Video games helped teenagers evaluate, express and manage their own emotions when it was used as part of an emotional intelligence training programme.
You may be worried that your child is being exposed to more screen time by playing video games. A study published in the Games for Health Journal, however, revealed how it can boost emotional intelligence in teens.
As per the study, video games helped teenagers evaluate, express and manage their own emotions when it was used as part of an emotional intelligence training programme.
The experimental group of teenagers participated in eight sessions and their emotional competency was evaluated before the beginning of the programme, at the end of the training, and three months later.
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“Games for health have been designed to address an increasing variety of issues. A relatively new health issue is emotional intelligence, which has implications for various health problems, including coping with stress,” Tom Baranowski, Professor at the Baylor College of Medicine in the US, was quoted as saying.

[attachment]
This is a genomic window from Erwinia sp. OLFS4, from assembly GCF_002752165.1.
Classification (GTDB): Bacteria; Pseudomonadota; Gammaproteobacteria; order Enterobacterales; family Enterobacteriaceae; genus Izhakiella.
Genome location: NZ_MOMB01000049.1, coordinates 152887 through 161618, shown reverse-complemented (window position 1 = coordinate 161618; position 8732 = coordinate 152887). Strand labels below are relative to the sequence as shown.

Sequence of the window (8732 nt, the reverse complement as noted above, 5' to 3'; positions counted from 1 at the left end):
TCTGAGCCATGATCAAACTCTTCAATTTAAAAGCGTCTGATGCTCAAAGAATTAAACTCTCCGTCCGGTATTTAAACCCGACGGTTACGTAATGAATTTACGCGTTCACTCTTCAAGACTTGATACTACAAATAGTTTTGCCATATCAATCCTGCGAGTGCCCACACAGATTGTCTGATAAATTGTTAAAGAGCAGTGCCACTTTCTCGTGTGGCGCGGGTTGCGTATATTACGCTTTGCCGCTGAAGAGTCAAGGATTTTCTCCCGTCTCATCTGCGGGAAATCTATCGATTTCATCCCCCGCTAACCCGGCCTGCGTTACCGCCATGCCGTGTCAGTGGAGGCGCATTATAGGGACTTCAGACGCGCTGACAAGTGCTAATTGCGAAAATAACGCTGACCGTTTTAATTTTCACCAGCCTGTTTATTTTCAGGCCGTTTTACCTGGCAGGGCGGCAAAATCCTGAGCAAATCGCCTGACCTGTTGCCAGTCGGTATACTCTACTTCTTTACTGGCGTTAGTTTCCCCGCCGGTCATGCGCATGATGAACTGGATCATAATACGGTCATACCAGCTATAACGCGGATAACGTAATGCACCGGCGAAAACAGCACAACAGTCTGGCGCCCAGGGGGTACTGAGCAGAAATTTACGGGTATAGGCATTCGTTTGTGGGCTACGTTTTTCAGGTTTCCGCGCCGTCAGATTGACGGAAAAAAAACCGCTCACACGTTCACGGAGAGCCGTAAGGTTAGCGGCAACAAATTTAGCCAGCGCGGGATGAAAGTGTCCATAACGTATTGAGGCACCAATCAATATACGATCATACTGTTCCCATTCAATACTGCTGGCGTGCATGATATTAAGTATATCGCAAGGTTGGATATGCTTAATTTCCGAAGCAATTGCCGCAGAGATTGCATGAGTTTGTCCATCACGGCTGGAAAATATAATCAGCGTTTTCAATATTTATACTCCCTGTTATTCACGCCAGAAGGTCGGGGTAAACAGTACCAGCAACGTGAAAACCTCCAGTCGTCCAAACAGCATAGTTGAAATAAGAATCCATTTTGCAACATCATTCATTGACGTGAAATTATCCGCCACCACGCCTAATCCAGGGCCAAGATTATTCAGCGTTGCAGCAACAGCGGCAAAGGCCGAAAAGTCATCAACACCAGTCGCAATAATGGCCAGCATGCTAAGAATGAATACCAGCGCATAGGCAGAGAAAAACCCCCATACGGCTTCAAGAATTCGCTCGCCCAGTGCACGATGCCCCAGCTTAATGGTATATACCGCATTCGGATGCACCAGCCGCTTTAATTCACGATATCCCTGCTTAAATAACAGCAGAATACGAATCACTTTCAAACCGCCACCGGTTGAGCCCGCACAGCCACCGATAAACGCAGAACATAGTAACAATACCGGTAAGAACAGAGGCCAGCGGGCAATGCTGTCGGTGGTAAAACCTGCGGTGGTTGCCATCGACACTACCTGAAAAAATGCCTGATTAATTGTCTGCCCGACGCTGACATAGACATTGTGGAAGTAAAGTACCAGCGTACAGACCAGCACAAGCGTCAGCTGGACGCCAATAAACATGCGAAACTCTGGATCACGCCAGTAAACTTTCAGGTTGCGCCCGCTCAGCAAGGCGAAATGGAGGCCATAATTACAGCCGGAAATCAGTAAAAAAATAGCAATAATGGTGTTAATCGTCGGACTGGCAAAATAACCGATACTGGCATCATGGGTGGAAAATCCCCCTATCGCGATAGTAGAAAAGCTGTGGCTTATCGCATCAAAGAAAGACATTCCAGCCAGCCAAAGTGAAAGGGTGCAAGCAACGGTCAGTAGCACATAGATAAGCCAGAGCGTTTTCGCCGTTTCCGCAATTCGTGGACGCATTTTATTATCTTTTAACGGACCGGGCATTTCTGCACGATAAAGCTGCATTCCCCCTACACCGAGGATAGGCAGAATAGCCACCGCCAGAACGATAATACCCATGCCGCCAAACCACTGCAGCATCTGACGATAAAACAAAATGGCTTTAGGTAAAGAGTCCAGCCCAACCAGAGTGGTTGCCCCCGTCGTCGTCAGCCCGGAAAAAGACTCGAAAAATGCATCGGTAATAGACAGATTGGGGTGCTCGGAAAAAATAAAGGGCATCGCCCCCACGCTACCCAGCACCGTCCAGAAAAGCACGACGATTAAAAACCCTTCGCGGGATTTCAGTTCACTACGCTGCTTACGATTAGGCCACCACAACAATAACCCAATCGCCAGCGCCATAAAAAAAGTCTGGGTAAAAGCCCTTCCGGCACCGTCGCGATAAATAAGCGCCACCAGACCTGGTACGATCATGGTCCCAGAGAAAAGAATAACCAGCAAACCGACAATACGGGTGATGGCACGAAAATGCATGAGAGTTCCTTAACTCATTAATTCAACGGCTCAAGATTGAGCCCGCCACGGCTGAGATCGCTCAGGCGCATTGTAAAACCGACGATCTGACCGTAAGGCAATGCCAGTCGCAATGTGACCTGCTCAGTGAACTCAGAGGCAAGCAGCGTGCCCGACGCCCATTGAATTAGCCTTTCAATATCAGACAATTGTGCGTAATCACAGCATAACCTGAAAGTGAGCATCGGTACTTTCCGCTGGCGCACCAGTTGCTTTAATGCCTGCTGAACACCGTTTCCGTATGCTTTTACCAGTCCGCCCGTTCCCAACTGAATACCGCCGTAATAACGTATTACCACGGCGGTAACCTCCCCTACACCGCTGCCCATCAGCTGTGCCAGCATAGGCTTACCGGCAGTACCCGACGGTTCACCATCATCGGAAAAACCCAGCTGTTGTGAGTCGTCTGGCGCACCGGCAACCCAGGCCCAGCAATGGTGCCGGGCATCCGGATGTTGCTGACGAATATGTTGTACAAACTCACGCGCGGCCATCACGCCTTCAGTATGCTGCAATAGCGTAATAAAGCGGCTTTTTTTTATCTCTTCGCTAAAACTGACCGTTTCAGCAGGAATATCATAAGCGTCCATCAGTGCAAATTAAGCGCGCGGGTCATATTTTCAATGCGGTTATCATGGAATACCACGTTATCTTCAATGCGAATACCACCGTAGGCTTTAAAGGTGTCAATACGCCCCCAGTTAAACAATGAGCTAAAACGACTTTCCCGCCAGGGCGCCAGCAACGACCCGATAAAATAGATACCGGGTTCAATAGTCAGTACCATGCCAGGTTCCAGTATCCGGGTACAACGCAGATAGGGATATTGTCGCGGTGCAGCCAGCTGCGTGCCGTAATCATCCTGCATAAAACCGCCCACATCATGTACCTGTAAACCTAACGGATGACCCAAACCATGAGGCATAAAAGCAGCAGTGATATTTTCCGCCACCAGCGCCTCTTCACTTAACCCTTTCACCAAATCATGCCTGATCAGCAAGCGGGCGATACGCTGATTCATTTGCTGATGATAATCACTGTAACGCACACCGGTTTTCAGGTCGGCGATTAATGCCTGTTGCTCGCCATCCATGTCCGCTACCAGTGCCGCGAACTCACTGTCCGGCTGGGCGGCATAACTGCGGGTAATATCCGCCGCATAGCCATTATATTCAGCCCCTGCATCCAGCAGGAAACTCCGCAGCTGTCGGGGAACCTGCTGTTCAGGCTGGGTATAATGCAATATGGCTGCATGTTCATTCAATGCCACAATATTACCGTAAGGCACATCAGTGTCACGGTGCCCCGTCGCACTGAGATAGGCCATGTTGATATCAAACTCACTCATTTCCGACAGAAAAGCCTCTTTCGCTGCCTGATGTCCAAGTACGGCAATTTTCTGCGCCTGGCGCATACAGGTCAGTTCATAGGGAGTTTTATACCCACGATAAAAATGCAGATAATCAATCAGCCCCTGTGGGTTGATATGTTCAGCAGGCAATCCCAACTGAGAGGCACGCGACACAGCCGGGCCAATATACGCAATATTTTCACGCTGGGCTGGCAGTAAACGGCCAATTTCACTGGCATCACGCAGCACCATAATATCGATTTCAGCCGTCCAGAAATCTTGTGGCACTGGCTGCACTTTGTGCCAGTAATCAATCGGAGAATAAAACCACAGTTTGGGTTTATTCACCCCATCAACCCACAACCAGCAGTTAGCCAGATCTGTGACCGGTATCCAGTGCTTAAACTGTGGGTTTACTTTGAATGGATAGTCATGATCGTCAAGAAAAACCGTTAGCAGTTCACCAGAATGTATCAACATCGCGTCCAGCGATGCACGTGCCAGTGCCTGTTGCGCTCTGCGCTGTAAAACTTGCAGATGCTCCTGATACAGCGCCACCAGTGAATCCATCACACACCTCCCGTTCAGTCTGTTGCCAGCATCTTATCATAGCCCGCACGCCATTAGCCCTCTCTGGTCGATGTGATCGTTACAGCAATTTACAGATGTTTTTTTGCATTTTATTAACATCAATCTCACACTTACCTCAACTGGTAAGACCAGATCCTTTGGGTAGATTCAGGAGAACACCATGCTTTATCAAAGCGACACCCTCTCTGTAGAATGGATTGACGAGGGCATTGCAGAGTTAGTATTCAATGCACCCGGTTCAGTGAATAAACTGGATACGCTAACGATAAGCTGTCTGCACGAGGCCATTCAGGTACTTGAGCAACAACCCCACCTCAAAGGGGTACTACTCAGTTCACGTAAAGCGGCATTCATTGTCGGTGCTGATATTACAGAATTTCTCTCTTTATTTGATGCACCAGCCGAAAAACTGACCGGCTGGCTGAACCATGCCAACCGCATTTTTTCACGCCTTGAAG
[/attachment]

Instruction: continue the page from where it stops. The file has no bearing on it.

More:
Dr Samir Parikh, consultant psychiatrist and director, Fortis Mental Health Programme, Delhi, however, believes that emotional intelligence can be boosted through personal interaction and connections. “In the modern day where interaction is increasingly becoming online and more time is spent indoors, the right way to build emotional intelligence is people to people interactions and connecting, spending quality time with peers and family, learning through experiences and feedback,” he said.
Sagar Lavania, head of department, Psychiatry and Mental health, Nayati Medicity, Mathura, added that “human and one-on-one interactions are ideal ways to increase emotional intelligence, especially among adolescents, and can never be substituted by alternative methods.”
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